If he hadn’t died from smallpox three months before the signing of the Declaration of Independence, he would have been one of our nation’s founding fathers. This cruel twist of fate left the story of his legacy incomplete and the man almost forgotten. He was Samuel Ward and his farm house stood where the Langworthy Bed and Breakfast is today.
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He was a co-founder of America’s first party system, one of the founders of Brown University, the two-time governor of Rhode Island, Chief Justice of Rhode Island, twice elected to the Continental Congress, and a Revolutionary War leader.
Samuel Ward was born in 1725 in Newport. He was the son of the earlier Rhode Island Governor, Richard Ward, and the ninth of fourteen children. He was 25-years-old when he married Anna Ray of Block Island and Anna Ray’s father left her a dowry which consisted of 600 acres of farmland in Westerly.
He entered politics in 1756 when he was elected one of Westerly’s two deputies to the Rhode Island General Assembly. He soon took sides in the hard-money vs. paper-money controversy, favoring hard money. His primary rival over the money issue was Providence politician Stephen Hopkins and the two men became bitter rivals, alternating as governors of the colony for several terms. Later both men would become friends and represent Rhode Island as delegates to the Continental Congress.
Ward was first elected governor in 1762. The most contentious issue he faced during his three years as governor involved the Stamp Act, which had been passed by the British Parliament. The Stamp Act placed a tax on all official documents and newspapers infuriating the American colonists by being done without their consent. Representatives of the colonies met to discuss the act but when it came time for the colonial governors to take a position, Ward was the only one who stood firm against the act, threatening his political position but bringing him recognition as a great patriot.
After his final term as governor, Ward retired to his estate in Westerly. He became active again in 1774 when the freemen of Providence formally proposed a Continental Congress for the union of the colonies; thus Rhode Island became the first colony to do so. The General Assembly met the following month in Newport and they elected Samuel Ward and Stephen Hopkins as delegates to the first Continental Congress in Philadelphia.
Both were elected again in 1775 to the second Continental Congress. At the Continental, Ward served on several important committees including the Committee on Secrets and was frequently selected as chairman presiding over the Congress. He devoted all of his energy to the Continental Congress until his untimely death from smallpox.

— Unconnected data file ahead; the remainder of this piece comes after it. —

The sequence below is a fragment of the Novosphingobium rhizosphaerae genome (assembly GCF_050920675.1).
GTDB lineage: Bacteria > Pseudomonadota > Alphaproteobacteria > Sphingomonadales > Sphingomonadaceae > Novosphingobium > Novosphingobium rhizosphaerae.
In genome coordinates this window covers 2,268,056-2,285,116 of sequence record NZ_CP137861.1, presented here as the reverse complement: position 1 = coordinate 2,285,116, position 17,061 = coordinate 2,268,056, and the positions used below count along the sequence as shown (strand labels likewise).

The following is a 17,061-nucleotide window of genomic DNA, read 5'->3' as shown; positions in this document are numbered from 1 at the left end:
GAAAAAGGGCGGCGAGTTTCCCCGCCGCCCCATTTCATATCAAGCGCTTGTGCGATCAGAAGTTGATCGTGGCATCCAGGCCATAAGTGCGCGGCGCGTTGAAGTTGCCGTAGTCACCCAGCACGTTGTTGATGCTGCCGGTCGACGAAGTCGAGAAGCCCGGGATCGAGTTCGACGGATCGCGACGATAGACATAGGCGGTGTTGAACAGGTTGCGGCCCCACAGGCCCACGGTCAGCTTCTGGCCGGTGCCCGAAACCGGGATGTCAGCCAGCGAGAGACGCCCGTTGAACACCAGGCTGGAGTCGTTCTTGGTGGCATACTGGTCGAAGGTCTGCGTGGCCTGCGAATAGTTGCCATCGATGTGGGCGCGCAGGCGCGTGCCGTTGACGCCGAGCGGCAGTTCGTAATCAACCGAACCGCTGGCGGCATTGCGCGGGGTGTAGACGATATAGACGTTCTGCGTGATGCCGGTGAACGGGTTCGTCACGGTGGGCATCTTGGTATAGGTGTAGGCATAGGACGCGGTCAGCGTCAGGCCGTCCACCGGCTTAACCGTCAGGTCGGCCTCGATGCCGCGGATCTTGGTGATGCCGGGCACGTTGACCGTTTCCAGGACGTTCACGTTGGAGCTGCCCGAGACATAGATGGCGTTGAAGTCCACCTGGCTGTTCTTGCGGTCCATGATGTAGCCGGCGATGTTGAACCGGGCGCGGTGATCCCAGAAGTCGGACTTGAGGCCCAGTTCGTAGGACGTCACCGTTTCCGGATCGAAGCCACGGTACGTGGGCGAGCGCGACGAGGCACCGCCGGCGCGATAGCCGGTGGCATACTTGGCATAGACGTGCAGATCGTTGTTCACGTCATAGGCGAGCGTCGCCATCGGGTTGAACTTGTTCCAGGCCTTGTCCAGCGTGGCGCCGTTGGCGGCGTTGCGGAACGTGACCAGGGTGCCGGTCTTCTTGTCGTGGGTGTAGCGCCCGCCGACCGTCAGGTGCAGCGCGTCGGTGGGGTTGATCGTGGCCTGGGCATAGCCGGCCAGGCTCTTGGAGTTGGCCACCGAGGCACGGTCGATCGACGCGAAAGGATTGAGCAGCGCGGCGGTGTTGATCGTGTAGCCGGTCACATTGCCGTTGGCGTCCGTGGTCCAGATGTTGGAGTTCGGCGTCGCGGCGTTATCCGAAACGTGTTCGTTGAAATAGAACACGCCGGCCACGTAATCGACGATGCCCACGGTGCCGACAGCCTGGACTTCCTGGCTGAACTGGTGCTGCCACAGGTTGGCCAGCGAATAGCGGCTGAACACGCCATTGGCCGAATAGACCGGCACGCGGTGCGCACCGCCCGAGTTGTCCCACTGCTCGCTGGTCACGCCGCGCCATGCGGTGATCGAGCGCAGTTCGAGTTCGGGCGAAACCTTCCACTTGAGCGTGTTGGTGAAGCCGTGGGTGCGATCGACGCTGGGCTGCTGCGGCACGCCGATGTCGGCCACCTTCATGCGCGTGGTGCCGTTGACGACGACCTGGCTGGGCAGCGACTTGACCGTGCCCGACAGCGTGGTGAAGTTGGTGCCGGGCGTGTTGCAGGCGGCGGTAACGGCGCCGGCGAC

Ward died a little more than three months before the Declaration of Independence was signed. He was originally buried in Philadelphia but in 1860 was reinterred in the Common Burying Ground in Newport, Rhode Island. Yale president Ezra Stiles listed the men “of greatest abilities and influence in the Continental Congress” in order of importance, and he thought Samuel Ward was third after Samuel and John Adams.
Ward was a visionary and knew the consequences of the Revolutionary War but thought that independence was worth any sacrifice. He wrote;
“When I first entered this contest with Great Britain, I extended my view through the various scenes which my judgment or imagination pointed out to me. I saw clearly that the last act of this cruel tragedy would close in fields of blood.
I have traced the progress of this unnatural war through burning towns, devastation of the country and every subsequent evil. I have realized with regard to myself, the bullet, the bayonet, and the halter; and, compared with the immense object I have in view, they are all less than nothing…. Heaven save my country is my first, my last, and almost my only prayer.”
After Ward’s death, William Ellery of Newport, an attorney, and later U.S. Customs House Collector, was selected by Rhode Island to serve as a stand-in for Ward at the Congress. Ellery, along with Stephen Hopkins, signed the Declaration of Independence. In John Trubull’s famous 1819 painting of the signing of the Declaration of Independence, Hopkins is standing in the back row with a hat, Ellery is just to his right. This would have been Samuel Ward’s place.
In 1937, the Town of Westerly honored Governor Ward’s memory by dedicating its new high school to him but later changed the name to Westerly High School. Now only the high school’s main auditorium honors the former governor’s name with a large brass plaque. At one time Winnapaug Pond was named Ward Pond but that name was also later changed.
The road that formerly fronted the main building of the current high school campus is still named Ward Avenue. That, at least, has not been changed. There is also a bronze plaque erected in 1904 at the site of the Ward Farm on Shore Road but it honors his son, Lieutenant-Colonel Samuel Ward, not Samuel Ward Sr. It seems the honorable Samuel Ward Sr. can’t get any respect around here.
For a man who did so much for his state and country to be so little recognized in the town and state where he lived seems a shame. Every Fourth of July in Newport’s Common Burial Ground, as a signer of the Declaration of Independence, William Ellery’s grave is honored by the Newport Artillery with the Sons of the American Revolution standing in attendance. Nearby lays the almost entirely forgotten grave of Samuel Ward, remembered only by a few.
Ward’s death in Philadelphia in March, 1776, just weeks before he would have signed his name to the Declaration of Independence seems, in this light, almost a tragedy in the classic sense.